Being Creative by Example. Layout | WebReference

Being Creative by Example. Layout


Probably the most characteristic difference between artistic and practical design types is in their approach to page layout.  (Before investigating the creative aspects of layout, familiarize yourself with th technical limitations of web page format.)

Let's imagine that, instead of all images and text blocks on the page, we have empty rectangles of corresponding sizes (to some extent this is achievable by viewing the page with "Auto Load Images" off---the exercise every designer should be accustomed to).  Even so, the difference between a purely practical and purely artistic page is often obvious directly from the layout of these rectangles.

What does it mean for a layout to be "practical?"  Imagine you have a number of one-level items to present (say, textual links or graphic buttons on a navigation bar).  Being practical means arranging them as they naturally lay out, that is, linearly, either horizontally or vertically.  This is indeed practical because this arrangement helps the viewer to momentarily catch the idea and to look for a next item by following the line deduced from previous items.  This makes perception more intuitive, fast, and efficient---but somehow lacking in engagement.

Being artistic in the same circumstances means trying to find a more elaborate positioning: diagonal, or circular, or even randomized.  Once the word "elaborate" is used, I should explain that it doesn't have to mean "mannered" or "unnatural."  This word stems from "labor," work, and assumes only that you have to spend more effort to find a more tasty arrangement for your material.  Two ways to spend this effort are either by experimenting or (the easier way) by stealing an idea from a skilled designer---exactly what this column is about.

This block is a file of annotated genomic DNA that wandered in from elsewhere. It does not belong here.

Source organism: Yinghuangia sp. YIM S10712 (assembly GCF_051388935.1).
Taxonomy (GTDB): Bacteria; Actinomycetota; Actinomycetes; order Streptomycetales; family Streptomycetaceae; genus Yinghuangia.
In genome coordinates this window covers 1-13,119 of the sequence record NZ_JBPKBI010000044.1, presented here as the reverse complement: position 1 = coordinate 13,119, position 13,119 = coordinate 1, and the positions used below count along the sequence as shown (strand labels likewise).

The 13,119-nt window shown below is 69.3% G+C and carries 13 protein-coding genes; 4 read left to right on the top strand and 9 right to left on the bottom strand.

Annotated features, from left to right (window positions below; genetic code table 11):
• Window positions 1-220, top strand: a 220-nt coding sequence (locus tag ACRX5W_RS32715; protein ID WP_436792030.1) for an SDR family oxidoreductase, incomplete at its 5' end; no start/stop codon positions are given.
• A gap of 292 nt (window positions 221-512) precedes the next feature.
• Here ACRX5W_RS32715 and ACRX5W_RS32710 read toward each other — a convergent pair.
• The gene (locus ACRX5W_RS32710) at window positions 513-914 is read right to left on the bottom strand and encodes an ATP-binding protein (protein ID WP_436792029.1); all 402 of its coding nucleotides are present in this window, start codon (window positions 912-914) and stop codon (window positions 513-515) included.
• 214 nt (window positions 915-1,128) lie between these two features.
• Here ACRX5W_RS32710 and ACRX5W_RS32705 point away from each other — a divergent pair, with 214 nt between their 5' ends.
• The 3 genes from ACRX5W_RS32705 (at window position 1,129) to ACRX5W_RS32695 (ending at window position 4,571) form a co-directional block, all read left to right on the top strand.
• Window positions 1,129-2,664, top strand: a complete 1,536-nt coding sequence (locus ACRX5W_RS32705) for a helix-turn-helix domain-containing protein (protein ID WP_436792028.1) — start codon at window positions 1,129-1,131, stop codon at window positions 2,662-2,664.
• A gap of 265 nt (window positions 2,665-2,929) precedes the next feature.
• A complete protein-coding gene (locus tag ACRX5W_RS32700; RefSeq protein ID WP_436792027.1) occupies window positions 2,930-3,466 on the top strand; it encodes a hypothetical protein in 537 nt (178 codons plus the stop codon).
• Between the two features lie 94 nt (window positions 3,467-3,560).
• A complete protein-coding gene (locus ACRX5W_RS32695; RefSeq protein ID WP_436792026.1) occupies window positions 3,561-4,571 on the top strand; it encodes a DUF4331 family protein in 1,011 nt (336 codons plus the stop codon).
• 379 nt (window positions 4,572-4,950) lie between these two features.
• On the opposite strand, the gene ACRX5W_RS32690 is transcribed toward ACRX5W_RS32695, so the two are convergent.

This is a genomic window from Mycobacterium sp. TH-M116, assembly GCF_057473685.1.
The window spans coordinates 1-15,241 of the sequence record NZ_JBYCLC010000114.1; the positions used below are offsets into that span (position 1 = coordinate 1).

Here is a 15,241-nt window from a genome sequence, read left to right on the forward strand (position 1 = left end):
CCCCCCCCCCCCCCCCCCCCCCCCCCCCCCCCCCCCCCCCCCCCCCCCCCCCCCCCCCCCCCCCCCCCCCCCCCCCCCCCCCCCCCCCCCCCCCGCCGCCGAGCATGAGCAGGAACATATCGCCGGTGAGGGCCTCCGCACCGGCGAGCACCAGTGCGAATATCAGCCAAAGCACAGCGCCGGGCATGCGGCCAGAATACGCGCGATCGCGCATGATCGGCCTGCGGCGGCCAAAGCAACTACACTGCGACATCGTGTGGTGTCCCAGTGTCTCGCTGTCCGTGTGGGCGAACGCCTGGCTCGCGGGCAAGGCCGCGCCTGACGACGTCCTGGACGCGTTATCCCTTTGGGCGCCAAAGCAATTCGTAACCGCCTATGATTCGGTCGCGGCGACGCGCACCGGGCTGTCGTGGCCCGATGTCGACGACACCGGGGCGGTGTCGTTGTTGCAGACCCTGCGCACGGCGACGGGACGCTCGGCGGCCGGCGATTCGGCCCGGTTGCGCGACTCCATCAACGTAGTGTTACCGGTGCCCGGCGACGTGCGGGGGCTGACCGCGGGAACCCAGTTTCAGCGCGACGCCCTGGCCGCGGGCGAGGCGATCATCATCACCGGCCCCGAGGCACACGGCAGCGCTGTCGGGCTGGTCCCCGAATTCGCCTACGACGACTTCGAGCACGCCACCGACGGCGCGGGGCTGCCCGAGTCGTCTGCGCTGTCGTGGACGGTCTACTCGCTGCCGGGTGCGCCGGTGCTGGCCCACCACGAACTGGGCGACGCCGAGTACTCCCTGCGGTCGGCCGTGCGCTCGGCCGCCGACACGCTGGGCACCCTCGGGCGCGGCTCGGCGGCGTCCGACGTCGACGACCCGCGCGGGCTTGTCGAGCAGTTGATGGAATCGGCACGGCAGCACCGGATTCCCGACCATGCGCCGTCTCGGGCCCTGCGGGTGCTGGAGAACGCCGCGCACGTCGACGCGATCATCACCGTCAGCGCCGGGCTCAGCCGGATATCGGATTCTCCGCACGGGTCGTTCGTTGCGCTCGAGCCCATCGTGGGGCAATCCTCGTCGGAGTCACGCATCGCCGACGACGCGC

Link 1:  Studio Verso: A Do-Mi-Sol paragraph layout
See how the paragraphs of text are positioned on the main page of Studio Verso.  By using different offsets from the left margin, the designer achieves the effect of each paragraph being visually separated from the others.  This invites more careful reading, as it becomes more difficult to just skim over the text.  An added advantage is that each paragraph, having its unique offset, attains an unique tone (similar in a way to a musical tone) which serves as a "bass line" in the evolving melody of text.  

 If, on the contrary, the items to arrange are not of equal importance, we can observe an even more profound difference in approaches.  The most common combination of elements is the heading and body text, and its design is being reconsidered over and over in a lot of inventive ways.  Traditional practical approach tends to precede body text with the heading and make the latter bigger in size and more prominent.  Interestingly, artistic approach questions the very practicality of this paradigm.  

  If you want your title to stand out, you don't have to make it big---enough to make it unusual.  People are curious.  Making people wonder where's the title and why it's so designed will get your message communicated much more effectively.  The results are all sorts of layout eccentricities, from flush-right headings to those set in a next-to-unreadable font size and positioned in a peculiar way (say, vertically or diagonally).